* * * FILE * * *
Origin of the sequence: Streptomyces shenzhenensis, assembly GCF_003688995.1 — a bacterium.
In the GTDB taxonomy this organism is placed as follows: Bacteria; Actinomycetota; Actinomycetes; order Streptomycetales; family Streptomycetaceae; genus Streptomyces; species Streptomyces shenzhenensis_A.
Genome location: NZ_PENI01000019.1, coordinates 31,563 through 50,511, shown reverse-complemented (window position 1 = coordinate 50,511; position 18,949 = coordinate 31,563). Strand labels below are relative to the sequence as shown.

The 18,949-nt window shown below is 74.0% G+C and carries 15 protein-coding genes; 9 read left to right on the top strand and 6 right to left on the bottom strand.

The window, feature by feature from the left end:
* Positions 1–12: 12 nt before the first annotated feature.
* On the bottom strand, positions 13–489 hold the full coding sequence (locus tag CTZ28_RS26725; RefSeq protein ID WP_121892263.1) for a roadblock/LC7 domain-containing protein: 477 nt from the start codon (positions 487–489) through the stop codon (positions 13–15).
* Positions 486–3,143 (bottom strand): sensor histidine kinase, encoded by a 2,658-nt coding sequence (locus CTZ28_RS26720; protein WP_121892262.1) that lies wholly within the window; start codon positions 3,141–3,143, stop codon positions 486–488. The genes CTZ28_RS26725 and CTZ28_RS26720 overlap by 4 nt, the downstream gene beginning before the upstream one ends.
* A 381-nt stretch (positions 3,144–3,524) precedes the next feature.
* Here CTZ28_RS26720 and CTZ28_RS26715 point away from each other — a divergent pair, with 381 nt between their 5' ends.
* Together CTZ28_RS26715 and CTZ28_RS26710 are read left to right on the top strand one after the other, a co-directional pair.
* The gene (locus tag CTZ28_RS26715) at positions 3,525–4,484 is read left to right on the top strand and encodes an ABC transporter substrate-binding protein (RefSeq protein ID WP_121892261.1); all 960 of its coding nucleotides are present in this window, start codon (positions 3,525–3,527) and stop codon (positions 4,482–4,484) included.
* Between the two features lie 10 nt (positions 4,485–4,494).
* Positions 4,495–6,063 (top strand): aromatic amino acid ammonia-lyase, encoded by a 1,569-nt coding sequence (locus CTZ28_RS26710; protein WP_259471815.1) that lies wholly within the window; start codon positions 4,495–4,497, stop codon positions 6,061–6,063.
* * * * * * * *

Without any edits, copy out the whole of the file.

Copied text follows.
Origin of the sequence: Streptomyces shenzhenensis, assembly GCF_003688995.1 — a bacterium.
In the GTDB taxonomy this organism is placed as follows: Bacteria; Actinomycetota; Actinomycetes; order Streptomycetales; family Streptomycetaceae; genus Streptomyces; species Streptomyces shenzhenensis_A.
Genome location: NZ_PENI01000019.1, coordinates 31,563 through 50,511, shown reverse-complemented (window position 1 = coordinate 50,511; position 18,949 = coordinate 31,563). Strand labels below are relative to the sequence as shown.

The 18,949-nt window shown below is 74.0% G+C and carries 15 protein-coding genes; 9 read left to right on the top strand and 6 right to left on the bottom strand.

The window, feature by feature from the left end:
* Positions 1–12: 12 nt before the first annotated feature.
* On the bottom strand, positions 13–489 hold the full coding sequence (locus tag CTZ28_RS26725; RefSeq protein ID WP_121892263.1) for a roadblock/LC7 domain-containing protein: 477 nt from the start codon (positions 487–489) through the stop codon (positions 13–15).
* Positions 486–3,143 (bottom strand): sensor histidine kinase, encoded by a 2,658-nt coding sequence (locus CTZ28_RS26720; protein WP_121892262.1) that lies wholly within the window; start codon positions 3,141–3,143, stop codon positions 486–488. The genes CTZ28_RS26725 and CTZ28_RS26720 overlap by 4 nt, the downstream gene beginning before the upstream one ends.
* A 381-nt stretch (positions 3,144–3,524) precedes the next feature.
* Here CTZ28_RS26720 and CTZ28_RS26715 point away from each other — a divergent pair, with 381 nt between their 5' ends.
* Together CTZ28_RS26715 and CTZ28_RS26710 are read left to right on the top strand one after the other, a co-directional pair.
* The gene (locus tag CTZ28_RS26715) at positions 3,525–4,484 is read left to right on the top strand and encodes an ABC transporter substrate-binding protein (RefSeq protein ID WP_121892261.1); all 960 of its coding nucleotides are present in this window, start codon (positions 3,525–3,527) and stop codon (positions 4,482–4,484) included.
* Between the two features lie 10 nt (positions 4,485–4,494).
* Positions 4,495–6,063 (top strand): aromatic amino acid ammonia-lyase, encoded by a 1,569-nt coding sequence (locus CTZ28_RS26710; protein WP_259471815.1) that lies wholly within the window; start codon positions 4,495–4,497, stop codon positions 6,061–6,063.